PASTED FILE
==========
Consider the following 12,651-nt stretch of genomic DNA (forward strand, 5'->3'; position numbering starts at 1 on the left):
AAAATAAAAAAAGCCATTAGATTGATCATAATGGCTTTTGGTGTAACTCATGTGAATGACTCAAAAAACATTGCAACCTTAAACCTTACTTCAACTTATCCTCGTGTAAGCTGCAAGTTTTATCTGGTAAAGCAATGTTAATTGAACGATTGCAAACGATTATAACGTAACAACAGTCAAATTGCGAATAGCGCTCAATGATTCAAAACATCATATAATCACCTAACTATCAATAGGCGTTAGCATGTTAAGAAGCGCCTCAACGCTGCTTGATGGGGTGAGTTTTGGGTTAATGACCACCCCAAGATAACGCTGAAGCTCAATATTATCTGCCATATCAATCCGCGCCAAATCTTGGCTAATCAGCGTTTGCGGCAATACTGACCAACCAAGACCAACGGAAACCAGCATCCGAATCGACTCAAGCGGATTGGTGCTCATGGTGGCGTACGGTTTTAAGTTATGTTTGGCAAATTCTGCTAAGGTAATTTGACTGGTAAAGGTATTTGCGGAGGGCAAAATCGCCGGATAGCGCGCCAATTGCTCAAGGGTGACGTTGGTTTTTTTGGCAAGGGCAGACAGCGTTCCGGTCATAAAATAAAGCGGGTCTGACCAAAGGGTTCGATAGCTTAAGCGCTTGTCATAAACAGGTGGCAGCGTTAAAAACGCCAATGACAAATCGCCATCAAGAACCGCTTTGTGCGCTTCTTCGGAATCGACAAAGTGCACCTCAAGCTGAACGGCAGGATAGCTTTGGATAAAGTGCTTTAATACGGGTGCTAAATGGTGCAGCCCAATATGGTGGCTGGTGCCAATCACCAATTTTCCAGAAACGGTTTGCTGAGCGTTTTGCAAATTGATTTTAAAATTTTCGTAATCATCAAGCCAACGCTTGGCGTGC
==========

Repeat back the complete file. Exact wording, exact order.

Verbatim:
Consider the following 12,651-nt stretch of genomic DNA (forward strand, 5'->3'; position numbering starts at 1 on the left):
AAAATAAAAAAAGCCATTAGATTGATCATAATGGCTTTTGGTGTAACTCATGTGAATGACTCAAAAAACATTGCAACCTTAAACCTTACTTCAACTTATCCTCGTGTAAGCTGCAAGTTTTATCTGGTAAAGCAATGTTAATTGAACGATTGCAAACGATTATAACGTAACAACAGTCAAATTGCGAATAGCGCTCAATGATTCAAAACATCATATAATCACCTAACTATCAATAGGCGTTAGCATGTTAAGAAGCGCCTCAACGCTGCTTGATGGGGTGAGTTTTGGGTTAATGACCACCCCAAGATAACGCTGAAGCTCAATATTATCTGCCATATCAATCCGCGCCAAATCTTGGCTAATCAGCGTTTGCGGCAATACTGACCAACCAAGACCAACGGAAACCAGCATCCGAATCGACTCAAGCGGATTGGTGCTCATGGTGGCGTACGGTTTTAAGTTATGTTTGGCAAATTCTGCTAAGGTAATTTGACTGGTAAAGGTATTTGCGGAGGGCAAAATCGCCGGATAGCGCGCCAATTGCTCAAGGGTGACGTTGGTTTTTTTGGCAAGGGCAGACAGCGTTCCGGTCATAAAATAAAGCGGGTCTGACCAAAGGGTTCGATAGCTTAAGCGCTTGTCATAAACAGGTGGCAGCGTTAAAAACGCCAATGACAAATCGCCATCAAGAACCGCTTTGTGCGCTTCTTCGGAATCGACAAAGTGCACCTCAAGCTGAACGGCAGGATAGCTTTGGATAAAGTGCTTTAATACGGGTGCTAAATGGTGCAGCCCAATATGGTGGCTGGTGCCAATCACCAATTTTCCAGAAACGGTTTGCTGAGCGTTTTGCAAATTGATTTTAAAATTTTCGTAATCATCAAGCCAACGCTTGGCGTGC